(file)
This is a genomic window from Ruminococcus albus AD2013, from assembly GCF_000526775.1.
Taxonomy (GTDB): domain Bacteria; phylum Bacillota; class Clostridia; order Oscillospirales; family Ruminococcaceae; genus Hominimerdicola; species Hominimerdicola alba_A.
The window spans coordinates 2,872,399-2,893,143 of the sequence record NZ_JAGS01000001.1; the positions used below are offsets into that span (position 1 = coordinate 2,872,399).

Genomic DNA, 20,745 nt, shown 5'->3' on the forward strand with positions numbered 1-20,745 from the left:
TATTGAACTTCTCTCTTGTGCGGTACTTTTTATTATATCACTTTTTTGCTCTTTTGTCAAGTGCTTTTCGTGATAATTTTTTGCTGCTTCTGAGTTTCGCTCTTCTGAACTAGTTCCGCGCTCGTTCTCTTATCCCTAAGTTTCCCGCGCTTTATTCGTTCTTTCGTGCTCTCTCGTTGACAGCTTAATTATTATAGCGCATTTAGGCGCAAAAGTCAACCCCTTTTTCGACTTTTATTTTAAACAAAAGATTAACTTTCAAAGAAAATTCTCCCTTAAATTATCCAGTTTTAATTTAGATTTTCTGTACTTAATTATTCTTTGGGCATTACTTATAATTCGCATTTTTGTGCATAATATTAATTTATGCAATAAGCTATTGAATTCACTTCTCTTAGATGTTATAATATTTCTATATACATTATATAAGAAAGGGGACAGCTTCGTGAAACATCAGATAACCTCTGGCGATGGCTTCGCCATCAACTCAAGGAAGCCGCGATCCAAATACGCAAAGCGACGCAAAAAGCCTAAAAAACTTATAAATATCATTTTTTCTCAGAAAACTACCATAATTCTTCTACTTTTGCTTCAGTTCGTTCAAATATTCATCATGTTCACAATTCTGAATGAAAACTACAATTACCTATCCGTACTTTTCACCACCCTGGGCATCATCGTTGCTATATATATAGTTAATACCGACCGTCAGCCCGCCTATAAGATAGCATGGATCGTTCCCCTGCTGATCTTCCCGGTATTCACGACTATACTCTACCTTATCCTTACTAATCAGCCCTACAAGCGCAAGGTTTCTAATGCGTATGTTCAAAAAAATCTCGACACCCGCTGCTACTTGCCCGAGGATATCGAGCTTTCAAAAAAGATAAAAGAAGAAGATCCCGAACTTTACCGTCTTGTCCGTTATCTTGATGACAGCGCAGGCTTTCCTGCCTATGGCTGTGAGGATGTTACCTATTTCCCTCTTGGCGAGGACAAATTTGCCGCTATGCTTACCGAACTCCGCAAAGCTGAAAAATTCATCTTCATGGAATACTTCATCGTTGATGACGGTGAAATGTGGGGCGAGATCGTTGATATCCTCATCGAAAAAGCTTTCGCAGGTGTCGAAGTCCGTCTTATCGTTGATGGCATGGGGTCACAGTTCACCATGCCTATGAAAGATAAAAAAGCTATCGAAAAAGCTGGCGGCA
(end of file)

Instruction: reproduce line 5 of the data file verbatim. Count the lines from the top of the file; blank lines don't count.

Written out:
TATTGAACTTCTCTCTTGTGCGGTACTTTTTATTATATCACTTTTTTGCTCTTTTGTCAAGTGCTTTTCGTGATAATTTTTTGCTGCTTCTGAGTTTCGCTCTTCTGAACTAGTTCCGCGCTCGTTCTCTTATCCCTAAGTTTCCCGCGCTTTATTCGTTCTTTCGTGCTCTCTCGTTGACAGCTTAATTATTATAGCGCATTTAGGCGCAAAAGTCAACCCCTTTTTCGACTTTTATTTTAAACAAAAGATTAACTTTCAAAGAAAATTCTCCCTTAAATTATCCAGTTTTAATTTAGATTTTCTGTACTTAATTATTCTTTGGGCATTACTTATAATTCGCATTTTTGTGCATAATATTAATTTATGCAATAAGCTATTGAATTCACTTCTCTTAGATGTTATAATATTTCTATATACATTATATAAGAAAGGGGACAGCTTCGTGAAACATCAGATAACCTCTGGCGATGGCTTCGCCATCAACTCAAGGAAGCCGCGATCCAAATACGCAAAGCGACGCAAAAAGCCTAAAAAACTTATAAATATCATTTTTTCTCAGAAAACTACCATAATTCTTCTACTTTTGCTTCAGTTCGTTCAAATATTCATCATGTTCACAATTCTGAATGAAAACTACAATTACCTATCCGTACTTTTCACCACCCTGGGCATCATCGTTGCTATATATATAGTTAATACCGACCGTCAGCCCGCCTATAAGATAGCATGGATCGTTCCCCTGCTGATCTTCCCGGTATTCACGACTATACTCTACCTTATCCTTACTAATCAGCCCTACAAGCGCAAGGTTTCTAATGCGTATGTTCAAAAAAATCTCGACACCCGCTGCTACTTGCCCGAGGATATCGAGCTTTCAAAAAAGATAAAAGAAGAAGATCCCGAACTTTACCGTCTTGTCCGTTATCTTGATGACAGCGCAGGCTTTCCTGCCTATGGCTGTGAGGATGTTACCTATTTCCCTCTTGGCGAGGACAAATTTGCCGCTATGCTTACCGAACTCCGCAAAGCTGAAAAATTCATCTTCATGGAATACTTCATCGTTGATGACGGTGAAATGTGGGGCGAGATCGTTGATATCCTCATCGAAAAAGCTTTCGCAGGTGTCGAAGTCCGTCTTATCGTTGATGGCATGGGGTCACAGTTCACCATGCCTATGAAAGATAAAAAAGCTATCGAAAAAGCTGGCGGCA